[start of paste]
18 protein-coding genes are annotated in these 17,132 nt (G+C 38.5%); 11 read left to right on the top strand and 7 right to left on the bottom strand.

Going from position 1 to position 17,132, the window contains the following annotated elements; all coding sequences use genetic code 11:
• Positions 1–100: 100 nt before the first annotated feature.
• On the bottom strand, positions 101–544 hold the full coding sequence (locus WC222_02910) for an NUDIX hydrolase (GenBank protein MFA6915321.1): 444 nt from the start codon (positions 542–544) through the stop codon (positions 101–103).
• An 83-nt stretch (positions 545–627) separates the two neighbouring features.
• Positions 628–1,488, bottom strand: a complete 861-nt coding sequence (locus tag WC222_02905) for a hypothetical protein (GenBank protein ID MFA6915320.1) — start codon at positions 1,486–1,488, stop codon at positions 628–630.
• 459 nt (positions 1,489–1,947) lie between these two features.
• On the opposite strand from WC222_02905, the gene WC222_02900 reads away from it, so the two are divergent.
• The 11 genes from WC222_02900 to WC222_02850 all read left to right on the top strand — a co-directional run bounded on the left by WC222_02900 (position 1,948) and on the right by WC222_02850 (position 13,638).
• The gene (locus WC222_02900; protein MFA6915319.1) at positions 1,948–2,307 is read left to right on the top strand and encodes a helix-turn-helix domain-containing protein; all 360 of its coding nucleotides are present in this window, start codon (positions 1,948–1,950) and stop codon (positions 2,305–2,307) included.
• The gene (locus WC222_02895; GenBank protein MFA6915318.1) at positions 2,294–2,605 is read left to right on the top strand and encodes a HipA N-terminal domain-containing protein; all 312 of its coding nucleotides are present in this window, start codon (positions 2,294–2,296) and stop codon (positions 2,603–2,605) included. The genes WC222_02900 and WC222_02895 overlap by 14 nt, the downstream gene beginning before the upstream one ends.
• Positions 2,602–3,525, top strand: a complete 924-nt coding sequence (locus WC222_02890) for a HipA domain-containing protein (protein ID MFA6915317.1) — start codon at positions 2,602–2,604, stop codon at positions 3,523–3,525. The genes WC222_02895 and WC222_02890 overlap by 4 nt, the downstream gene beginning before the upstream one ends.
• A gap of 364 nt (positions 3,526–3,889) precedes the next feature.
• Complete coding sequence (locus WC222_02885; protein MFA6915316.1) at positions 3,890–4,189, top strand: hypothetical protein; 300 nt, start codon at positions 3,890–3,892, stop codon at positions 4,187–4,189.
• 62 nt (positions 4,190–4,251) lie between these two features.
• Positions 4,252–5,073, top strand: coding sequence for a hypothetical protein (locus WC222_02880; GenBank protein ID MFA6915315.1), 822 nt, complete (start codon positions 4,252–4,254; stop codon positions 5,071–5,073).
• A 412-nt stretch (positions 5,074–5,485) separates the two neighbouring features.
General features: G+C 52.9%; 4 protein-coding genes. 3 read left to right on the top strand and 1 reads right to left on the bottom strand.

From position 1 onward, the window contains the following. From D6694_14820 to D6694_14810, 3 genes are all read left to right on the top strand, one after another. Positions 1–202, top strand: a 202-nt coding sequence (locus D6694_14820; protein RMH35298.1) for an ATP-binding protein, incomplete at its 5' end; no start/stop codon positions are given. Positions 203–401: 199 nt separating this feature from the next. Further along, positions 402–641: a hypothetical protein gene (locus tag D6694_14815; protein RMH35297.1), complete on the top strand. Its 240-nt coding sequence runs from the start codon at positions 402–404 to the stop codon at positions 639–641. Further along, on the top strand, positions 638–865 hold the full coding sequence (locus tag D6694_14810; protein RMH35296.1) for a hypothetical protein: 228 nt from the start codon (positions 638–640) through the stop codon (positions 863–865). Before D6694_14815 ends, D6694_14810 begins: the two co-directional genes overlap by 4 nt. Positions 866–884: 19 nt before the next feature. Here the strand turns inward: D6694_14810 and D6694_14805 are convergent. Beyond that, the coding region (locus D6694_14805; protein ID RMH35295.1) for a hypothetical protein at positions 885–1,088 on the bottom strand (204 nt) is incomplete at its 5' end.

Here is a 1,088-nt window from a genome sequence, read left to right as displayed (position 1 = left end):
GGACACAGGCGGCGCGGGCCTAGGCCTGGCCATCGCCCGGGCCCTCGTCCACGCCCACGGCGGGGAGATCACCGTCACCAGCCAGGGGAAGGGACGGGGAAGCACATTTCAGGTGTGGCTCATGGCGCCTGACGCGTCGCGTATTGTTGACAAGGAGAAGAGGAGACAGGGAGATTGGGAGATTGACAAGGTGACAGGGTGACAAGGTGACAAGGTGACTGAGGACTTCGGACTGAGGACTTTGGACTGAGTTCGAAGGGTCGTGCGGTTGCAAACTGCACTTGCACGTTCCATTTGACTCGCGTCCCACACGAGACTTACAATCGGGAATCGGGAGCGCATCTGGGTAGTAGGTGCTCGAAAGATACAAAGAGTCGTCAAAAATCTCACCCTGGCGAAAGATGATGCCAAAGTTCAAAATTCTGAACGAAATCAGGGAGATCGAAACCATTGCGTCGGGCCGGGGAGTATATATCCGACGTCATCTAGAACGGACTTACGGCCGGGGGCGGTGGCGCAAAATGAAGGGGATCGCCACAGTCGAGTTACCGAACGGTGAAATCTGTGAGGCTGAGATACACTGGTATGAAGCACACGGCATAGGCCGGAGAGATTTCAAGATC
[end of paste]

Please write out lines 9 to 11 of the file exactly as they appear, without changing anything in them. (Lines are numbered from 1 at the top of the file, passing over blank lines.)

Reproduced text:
• The 11 genes from WC222_02900 to WC222_02850 all read left to right on the top strand — a co-directional run bounded on the left by WC222_02900 (position 1,948) and on the right by WC222_02850 (position 13,638).
• The gene (locus WC222_02900; protein MFA6915319.1) at positions 1,948–2,307 is read left to right on the top strand and encodes a helix-turn-helix domain-containing protein; all 360 of its coding nucleotides are present in this window, start codon (positions 1,948–1,950) and stop codon (positions 2,305–2,307) included.
• The gene (locus WC222_02895; GenBank protein MFA6915318.1) at positions 2,294–2,605 is read left to right on the top strand and encodes a HipA N-terminal domain-containing protein; all 312 of its coding nucleotides are present in this window, start codon (positions 2,294–2,296) and stop codon (positions 2,603–2,605) included. The genes WC222_02900 and WC222_02895 overlap by 14 nt, the downstream gene beginning before the upstream one ends.